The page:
This Saturday, before heading to the Boulder Farmer’s Market, I ventured out to Teller farm, one of our two growing locations. At Teller, there is a spectacular back drop of Long’s Peak and the Front Range with a foreground of even rows of crops like cucumbers, zucchini, and melons. The vines are still subdued for the time being, behaving in their straight rows, but will soon spill over their neat edges and resemble a thicket of Kudzu. One must be careful not to trample the vines. If one is stepped on, it makes an unmistakable squish-popping sound.
I came here with one intent and one intent only— squash blossoms, vibrant orange squash flowers. These fragile blossoms are a delicacy with a succulent texture and subtle taste reminiscent of summer squash.
When harvesting these beautiful specimens, more often than not there is a buzzing surprise inside. This Saturday, almost every flower I gently twisted from the plant contained a jubilant honey bee. When I looked inside, I felt as if I was intruding and interrupting a private moment between the bee and the flower. Each bee was powered with an orange pollen as bright as the blossom itself. When a bee was present, I had to gently shake her out. Sometimes she would simply fly away and carry onto the next blossom, sometimes she would almost stumble out as if intoxicated and fall to the ground before coming to her senses and flying away.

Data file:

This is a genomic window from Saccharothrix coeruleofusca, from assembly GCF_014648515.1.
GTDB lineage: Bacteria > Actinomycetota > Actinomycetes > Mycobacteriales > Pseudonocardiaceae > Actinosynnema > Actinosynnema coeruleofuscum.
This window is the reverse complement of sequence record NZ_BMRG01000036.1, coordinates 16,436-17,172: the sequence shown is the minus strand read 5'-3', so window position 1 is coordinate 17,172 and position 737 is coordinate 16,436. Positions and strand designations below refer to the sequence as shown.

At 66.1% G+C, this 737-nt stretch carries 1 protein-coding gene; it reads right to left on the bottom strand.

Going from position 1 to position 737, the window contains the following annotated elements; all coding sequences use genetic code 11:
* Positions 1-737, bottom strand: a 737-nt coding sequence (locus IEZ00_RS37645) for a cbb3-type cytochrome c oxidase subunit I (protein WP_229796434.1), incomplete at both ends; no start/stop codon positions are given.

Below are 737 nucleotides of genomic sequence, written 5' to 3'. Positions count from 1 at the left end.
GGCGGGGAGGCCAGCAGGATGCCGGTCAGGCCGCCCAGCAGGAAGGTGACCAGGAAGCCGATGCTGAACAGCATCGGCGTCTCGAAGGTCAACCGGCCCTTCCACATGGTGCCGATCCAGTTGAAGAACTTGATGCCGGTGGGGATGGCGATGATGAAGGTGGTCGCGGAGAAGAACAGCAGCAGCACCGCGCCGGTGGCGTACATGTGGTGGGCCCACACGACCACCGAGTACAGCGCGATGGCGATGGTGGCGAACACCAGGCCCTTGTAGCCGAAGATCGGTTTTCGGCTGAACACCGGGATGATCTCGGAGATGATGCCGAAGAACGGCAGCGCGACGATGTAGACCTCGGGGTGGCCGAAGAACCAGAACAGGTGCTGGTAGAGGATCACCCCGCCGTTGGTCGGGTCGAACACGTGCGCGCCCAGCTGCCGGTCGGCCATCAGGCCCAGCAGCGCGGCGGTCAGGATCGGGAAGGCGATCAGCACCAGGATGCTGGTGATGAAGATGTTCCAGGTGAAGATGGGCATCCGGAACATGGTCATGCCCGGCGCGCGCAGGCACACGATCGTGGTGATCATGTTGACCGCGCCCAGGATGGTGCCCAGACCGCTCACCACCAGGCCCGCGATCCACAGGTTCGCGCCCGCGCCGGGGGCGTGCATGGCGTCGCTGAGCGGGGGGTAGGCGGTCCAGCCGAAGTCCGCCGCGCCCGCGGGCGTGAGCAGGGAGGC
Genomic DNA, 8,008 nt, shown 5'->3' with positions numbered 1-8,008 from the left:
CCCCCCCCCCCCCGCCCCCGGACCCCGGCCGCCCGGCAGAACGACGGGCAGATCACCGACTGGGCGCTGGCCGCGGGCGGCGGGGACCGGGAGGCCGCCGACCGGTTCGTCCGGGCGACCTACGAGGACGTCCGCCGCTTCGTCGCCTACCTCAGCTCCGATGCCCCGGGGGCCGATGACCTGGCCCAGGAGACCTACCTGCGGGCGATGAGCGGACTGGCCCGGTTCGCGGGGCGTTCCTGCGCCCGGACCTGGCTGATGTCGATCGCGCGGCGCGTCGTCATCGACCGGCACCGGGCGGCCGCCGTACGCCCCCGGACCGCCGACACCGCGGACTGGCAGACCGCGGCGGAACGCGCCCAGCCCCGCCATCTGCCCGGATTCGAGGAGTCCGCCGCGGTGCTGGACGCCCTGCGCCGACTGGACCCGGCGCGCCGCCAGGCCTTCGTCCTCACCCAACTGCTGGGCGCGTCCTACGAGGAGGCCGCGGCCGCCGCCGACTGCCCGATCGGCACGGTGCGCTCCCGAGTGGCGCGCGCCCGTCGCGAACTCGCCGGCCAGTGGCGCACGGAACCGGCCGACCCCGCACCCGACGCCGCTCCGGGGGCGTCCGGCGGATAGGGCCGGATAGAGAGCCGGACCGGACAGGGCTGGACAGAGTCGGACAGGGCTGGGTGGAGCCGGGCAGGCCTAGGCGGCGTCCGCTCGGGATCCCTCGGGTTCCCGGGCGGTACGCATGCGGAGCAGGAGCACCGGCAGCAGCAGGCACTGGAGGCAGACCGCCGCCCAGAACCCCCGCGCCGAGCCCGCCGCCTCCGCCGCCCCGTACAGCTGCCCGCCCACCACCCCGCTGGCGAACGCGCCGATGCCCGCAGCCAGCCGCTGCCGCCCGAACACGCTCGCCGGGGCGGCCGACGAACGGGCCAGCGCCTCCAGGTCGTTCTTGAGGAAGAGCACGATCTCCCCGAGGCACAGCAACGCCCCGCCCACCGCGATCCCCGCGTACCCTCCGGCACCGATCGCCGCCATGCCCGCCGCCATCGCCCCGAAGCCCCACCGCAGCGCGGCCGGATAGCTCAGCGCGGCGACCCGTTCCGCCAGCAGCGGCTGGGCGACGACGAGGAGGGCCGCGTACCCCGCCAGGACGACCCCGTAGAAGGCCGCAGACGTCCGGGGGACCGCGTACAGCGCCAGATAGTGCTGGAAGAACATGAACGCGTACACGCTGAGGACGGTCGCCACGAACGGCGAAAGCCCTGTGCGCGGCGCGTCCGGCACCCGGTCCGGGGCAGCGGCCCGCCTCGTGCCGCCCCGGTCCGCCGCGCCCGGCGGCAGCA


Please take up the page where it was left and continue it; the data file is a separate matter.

The act of picking the blossoms inspired a simple joy for me — alone in this quiet field, basically picking flowers like a kid skipping through a field and witnessing an act of ecological importance. This quiet moment, however, had to come to an end as the time for market quickly approached. I gently loaded my bounty in the box truck and headed towards Boulder, my arms slightly itching from the spines on the squash leaves.